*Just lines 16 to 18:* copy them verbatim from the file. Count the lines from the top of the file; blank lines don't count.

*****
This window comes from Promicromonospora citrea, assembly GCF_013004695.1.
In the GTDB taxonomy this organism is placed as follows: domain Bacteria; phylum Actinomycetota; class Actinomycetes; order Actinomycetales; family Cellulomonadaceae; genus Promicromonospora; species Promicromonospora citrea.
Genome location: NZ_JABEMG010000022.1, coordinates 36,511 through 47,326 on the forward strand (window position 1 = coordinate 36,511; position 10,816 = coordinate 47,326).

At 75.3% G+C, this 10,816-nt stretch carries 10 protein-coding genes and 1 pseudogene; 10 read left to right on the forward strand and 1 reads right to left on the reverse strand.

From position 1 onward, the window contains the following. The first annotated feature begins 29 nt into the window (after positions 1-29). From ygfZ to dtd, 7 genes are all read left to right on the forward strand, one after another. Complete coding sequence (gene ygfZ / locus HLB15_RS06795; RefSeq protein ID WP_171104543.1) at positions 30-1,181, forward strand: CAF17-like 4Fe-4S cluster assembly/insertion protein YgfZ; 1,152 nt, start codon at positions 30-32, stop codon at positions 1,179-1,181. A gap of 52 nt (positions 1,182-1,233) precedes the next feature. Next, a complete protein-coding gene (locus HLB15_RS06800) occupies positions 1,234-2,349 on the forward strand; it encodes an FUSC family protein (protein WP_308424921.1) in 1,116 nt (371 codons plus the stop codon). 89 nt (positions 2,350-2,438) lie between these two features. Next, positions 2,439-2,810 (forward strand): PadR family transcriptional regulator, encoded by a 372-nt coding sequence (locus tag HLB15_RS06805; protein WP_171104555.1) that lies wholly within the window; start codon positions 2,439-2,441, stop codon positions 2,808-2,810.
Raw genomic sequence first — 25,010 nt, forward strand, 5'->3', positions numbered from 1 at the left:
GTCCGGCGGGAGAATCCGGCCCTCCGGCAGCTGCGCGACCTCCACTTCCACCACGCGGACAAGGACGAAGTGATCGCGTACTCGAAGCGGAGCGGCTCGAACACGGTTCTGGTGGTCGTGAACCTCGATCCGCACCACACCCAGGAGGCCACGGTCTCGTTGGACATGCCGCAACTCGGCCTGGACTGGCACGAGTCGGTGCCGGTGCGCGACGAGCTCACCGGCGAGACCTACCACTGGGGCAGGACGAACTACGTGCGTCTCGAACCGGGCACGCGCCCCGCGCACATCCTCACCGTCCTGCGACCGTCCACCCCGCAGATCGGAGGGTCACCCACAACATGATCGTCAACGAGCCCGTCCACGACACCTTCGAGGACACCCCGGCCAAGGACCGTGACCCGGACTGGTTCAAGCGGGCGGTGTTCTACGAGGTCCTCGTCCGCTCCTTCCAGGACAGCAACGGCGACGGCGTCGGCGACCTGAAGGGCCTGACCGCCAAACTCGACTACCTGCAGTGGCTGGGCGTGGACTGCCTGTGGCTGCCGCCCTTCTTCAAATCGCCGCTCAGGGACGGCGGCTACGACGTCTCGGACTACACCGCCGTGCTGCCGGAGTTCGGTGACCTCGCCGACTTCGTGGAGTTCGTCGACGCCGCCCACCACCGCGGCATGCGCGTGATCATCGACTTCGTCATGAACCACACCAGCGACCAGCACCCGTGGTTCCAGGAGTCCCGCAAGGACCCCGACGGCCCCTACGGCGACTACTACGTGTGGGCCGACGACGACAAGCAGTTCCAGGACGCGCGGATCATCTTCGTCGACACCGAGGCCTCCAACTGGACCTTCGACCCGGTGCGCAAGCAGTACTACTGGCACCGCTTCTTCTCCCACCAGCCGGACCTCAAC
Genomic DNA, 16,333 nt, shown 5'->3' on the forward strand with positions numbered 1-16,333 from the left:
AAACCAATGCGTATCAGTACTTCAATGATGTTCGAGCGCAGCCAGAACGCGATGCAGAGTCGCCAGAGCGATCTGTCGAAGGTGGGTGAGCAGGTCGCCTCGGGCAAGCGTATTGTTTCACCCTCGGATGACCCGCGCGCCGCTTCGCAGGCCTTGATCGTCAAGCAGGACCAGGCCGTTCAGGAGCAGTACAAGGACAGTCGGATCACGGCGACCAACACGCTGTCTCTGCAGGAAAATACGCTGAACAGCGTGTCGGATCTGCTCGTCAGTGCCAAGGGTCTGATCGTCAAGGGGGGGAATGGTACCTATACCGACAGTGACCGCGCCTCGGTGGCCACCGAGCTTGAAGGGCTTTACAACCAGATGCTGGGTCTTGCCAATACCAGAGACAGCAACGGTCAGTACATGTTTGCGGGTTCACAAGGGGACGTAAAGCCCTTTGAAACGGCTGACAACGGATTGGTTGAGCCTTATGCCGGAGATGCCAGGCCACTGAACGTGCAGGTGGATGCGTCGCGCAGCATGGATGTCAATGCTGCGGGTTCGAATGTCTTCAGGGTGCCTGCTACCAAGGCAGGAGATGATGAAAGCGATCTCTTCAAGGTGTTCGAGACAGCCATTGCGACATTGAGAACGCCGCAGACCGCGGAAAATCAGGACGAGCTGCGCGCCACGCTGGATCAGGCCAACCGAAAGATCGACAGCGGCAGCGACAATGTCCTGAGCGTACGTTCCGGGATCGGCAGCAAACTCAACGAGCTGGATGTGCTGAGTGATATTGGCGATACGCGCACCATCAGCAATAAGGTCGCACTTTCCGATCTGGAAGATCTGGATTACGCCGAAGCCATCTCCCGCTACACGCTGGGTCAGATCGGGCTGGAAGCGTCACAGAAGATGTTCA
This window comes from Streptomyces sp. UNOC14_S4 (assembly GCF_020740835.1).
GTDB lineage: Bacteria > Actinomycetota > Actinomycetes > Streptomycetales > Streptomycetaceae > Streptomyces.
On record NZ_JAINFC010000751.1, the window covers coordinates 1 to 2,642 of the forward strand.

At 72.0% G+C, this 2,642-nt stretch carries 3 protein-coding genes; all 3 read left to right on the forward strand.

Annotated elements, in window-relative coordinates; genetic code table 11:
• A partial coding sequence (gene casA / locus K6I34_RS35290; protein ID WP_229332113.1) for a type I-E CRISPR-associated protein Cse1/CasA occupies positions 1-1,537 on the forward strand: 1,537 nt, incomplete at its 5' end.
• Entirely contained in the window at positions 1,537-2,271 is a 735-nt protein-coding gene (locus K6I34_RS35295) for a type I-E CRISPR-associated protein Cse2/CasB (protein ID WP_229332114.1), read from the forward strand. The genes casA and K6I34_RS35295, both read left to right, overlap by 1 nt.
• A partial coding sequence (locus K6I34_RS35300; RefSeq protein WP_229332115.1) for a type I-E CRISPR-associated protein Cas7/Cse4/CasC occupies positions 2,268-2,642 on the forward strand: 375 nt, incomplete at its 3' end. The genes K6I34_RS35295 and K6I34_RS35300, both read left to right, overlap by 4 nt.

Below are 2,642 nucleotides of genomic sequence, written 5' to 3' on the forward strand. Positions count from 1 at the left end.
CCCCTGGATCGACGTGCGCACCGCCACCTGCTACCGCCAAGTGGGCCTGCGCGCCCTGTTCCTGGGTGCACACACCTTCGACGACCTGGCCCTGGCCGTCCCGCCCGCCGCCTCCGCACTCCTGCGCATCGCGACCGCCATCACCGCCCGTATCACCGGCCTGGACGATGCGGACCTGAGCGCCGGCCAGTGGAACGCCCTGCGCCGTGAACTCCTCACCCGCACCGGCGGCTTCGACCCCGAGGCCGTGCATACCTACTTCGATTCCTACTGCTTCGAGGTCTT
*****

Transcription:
• Entirely contained in the window at positions 1,537-2,271 is a 735-nt protein-coding gene (locus K6I34_RS35295) for a type I-E CRISPR-associated protein Cse2/CasB (protein ID WP_229332114.1), read from the forward strand. The genes casA and K6I34_RS35295, both read left to right, overlap by 1 nt.
• A partial coding sequence (locus K6I34_RS35300; RefSeq protein WP_229332115.1) for a type I-E CRISPR-associated protein Cas7/Cse4/CasC occupies positions 2,268-2,642 on the forward strand: 375 nt, incomplete at its 3' end. The genes K6I34_RS35295 and K6I34_RS35300, both read left to right, overlap by 4 nt.

Below are 2,642 nucleotides of genomic sequence, written 5' to 3' on the forward strand. Positions count from 1 at the left end.